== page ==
How far does the U.S. military have to go to provide religious accommodations for locked-up al-Qaida terrorism suspects?
That’s the question before a military judge who is weighing whether female guards should be banned from touching detainees at Guantanamo Bay, Cuba.
Five of the military’s “high-value” detainees asked the judge Oct. 30 to permanently forbid women guards from touching the prisoners. Their Muslim traditions, they say, prohibit women other than their wives or relatives from touching them.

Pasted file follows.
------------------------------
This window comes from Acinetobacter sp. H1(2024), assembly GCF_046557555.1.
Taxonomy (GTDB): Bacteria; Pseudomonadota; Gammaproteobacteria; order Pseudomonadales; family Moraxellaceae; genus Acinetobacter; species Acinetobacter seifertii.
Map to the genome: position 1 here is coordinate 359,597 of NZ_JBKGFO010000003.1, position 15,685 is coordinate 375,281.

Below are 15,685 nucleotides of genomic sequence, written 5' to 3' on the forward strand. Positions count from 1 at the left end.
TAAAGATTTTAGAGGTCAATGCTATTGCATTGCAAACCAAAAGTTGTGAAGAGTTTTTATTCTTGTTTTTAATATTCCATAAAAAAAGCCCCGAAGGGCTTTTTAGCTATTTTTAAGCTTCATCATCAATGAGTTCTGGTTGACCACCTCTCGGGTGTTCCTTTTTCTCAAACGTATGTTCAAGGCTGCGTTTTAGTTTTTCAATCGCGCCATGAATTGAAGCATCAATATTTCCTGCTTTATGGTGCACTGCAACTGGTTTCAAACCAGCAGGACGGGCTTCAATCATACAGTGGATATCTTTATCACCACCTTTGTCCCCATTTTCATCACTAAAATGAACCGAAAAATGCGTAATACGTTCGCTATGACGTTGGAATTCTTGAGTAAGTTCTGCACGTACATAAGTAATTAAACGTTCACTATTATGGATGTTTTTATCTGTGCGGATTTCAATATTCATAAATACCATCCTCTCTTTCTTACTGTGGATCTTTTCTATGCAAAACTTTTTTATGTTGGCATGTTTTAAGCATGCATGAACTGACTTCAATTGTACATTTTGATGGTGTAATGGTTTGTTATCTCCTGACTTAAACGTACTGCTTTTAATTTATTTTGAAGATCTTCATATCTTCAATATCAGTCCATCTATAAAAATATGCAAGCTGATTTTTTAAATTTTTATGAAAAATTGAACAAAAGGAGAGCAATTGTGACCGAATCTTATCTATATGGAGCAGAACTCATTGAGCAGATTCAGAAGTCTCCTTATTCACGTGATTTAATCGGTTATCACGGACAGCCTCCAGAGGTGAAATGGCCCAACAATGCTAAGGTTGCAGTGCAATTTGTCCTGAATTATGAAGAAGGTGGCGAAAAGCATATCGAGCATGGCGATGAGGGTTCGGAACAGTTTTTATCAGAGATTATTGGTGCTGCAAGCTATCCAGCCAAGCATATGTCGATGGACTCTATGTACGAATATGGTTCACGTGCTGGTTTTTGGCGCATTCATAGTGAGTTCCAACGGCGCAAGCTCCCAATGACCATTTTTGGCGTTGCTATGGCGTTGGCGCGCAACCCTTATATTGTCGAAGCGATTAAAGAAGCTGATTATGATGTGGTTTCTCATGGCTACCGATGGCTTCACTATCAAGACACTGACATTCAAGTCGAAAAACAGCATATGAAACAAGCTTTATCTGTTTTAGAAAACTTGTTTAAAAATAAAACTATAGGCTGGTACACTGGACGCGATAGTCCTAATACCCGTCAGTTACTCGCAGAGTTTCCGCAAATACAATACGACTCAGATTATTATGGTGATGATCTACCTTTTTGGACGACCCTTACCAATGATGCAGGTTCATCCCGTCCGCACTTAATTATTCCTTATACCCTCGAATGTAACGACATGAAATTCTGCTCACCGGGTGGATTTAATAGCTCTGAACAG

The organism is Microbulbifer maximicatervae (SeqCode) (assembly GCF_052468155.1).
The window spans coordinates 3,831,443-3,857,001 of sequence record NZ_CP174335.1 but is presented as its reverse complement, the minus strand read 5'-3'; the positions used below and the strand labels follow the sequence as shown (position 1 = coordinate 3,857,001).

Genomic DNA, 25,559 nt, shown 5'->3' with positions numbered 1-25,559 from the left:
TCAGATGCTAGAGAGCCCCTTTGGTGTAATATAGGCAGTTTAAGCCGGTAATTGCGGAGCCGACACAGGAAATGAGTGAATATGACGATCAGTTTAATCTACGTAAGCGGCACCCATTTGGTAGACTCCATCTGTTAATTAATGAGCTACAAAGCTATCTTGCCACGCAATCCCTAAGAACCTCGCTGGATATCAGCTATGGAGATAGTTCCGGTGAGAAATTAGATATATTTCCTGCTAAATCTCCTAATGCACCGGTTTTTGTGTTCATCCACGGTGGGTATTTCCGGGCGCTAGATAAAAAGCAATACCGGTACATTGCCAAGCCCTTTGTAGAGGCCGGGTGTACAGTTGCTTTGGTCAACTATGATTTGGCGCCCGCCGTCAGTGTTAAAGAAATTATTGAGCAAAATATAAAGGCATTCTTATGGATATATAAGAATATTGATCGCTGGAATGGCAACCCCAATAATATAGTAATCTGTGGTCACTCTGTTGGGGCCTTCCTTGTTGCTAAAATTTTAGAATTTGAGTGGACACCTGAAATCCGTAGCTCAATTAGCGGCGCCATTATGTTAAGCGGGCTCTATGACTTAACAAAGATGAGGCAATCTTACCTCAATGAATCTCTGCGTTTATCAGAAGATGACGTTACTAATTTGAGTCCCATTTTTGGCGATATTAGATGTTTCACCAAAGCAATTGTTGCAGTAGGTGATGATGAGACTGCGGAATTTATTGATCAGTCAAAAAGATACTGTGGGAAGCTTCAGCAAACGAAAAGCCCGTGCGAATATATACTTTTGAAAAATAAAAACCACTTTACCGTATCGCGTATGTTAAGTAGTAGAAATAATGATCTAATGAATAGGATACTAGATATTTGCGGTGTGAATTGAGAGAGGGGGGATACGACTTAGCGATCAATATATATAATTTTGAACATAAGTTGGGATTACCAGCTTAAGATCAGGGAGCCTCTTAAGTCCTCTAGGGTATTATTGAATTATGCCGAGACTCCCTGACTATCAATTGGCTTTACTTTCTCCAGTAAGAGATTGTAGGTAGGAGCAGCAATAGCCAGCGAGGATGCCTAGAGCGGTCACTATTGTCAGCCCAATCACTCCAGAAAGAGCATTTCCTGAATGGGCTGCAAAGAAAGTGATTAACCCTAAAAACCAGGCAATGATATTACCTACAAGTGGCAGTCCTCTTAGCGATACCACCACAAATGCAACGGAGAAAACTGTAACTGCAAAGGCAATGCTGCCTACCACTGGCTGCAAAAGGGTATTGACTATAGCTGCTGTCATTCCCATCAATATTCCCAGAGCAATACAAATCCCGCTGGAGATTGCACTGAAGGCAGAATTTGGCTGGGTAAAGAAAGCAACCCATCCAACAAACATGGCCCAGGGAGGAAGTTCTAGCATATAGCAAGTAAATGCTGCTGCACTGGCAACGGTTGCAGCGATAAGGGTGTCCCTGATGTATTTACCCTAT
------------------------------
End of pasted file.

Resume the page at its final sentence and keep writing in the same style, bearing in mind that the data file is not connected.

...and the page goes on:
But the two female guards who sometimes shackle or escort the detainees say a ban on touching violates their equal employment rights. They have won support from members of Congress and the Obama administration who called the ban “outrageous.”